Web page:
China Growth – encouraging the greenshoots?

Will China’s disappointing activity gauges lead to a more proactive policy response?
Will China’s disappointing activity gauges lead to a more proactive policy response?

China zero-covid policy and growth

Calls for stepping up policy support in China are getting louder after domestic activity gauges (Purchasing Managers Indices (PMIs)) slipped back into contraction territory in March (see chart below). Quarterly business confidence surveys released by the central bank (PBoC) showed a similar picture, with sharp declines across the board in Q1. The downside surprises were linked to the Omicron outbreak and the resulting mobility restrictions. We might see further deterioration in April because the latest surveys have not yet reflected the month-end surge in infections.

China as global growth driver

The activity slump raises three immediate questions.

Question #1: What are the downside risks to China’s 2022 growth outlook? The consensus forecast – which incorporates the improved expectations for Q1 – is already below the official growth target of about 5.5%. If the lockdowns are not lifted within the next few days, we might see further near-term growth downgrades, which can push the consensus forecast below 5% (=bad “optics”).

Question #2: What is the global impact of China’s local mobility restrictions? China is the only independent global growth driver in emerging markets (EM), and the fact that the Omicron surge is taking place in major ports (Shanghai, Ningbo) raises concerns about worsening supply chain disruptions and further upside inflation risks both in EM and developed markets (DM).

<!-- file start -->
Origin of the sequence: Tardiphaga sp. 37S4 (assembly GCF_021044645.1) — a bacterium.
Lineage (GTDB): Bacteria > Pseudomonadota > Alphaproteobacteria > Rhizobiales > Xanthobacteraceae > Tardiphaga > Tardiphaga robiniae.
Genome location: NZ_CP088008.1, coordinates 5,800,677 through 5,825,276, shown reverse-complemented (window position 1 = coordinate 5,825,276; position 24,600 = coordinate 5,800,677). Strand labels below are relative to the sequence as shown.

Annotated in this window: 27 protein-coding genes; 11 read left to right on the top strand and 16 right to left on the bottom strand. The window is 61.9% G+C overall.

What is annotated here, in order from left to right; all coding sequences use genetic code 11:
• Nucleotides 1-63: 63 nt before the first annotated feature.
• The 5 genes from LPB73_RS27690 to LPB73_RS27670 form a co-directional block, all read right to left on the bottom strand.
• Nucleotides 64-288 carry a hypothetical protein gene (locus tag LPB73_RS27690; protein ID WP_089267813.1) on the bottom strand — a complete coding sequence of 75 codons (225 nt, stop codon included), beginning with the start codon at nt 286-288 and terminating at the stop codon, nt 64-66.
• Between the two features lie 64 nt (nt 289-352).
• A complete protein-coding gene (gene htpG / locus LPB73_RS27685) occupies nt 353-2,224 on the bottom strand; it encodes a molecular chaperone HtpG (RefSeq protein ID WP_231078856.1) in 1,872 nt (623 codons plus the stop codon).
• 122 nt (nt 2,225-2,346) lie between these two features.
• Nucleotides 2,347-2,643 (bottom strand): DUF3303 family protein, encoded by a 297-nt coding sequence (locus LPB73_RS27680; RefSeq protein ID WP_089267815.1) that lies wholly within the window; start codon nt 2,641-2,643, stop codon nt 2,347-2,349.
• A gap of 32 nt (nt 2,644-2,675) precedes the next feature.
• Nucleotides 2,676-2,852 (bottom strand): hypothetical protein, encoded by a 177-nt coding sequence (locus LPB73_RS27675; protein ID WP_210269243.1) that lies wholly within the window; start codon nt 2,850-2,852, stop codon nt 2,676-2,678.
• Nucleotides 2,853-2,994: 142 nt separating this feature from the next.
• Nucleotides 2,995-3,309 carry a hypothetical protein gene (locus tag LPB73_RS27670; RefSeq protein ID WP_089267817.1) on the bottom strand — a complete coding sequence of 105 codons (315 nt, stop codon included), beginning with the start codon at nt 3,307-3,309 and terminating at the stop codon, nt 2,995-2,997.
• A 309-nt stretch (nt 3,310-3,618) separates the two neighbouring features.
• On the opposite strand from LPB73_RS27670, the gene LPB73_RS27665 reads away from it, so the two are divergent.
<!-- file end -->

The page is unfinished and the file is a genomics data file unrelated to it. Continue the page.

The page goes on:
Question #3: How much additional policy support should we expect in the coming weeks? The central bank indicated yesterday that it stands ready to dispense more counter-cyclical measures, but this statement does not look that different from previous communications, which also called for more “proactive” and “effective” policies. Unlike many of its peers, China does have room for more policy support – both on the fiscal and monetary sides – but it has so far been reluctant to deviate from the (mostly) “targeted” approach. We continue to think that “blanket” measures like cuts in the reserve requirements and policy rates are still on the table, especially if the 2022 growth forecast dives below 5%. 

Chart at a glance: China activity gauges – back in contraction zone

Source: Bloomberg LP

Published: 31 March 2022

Any views expressed are opinions of the author at the time of writing and is not a recommendation to act.

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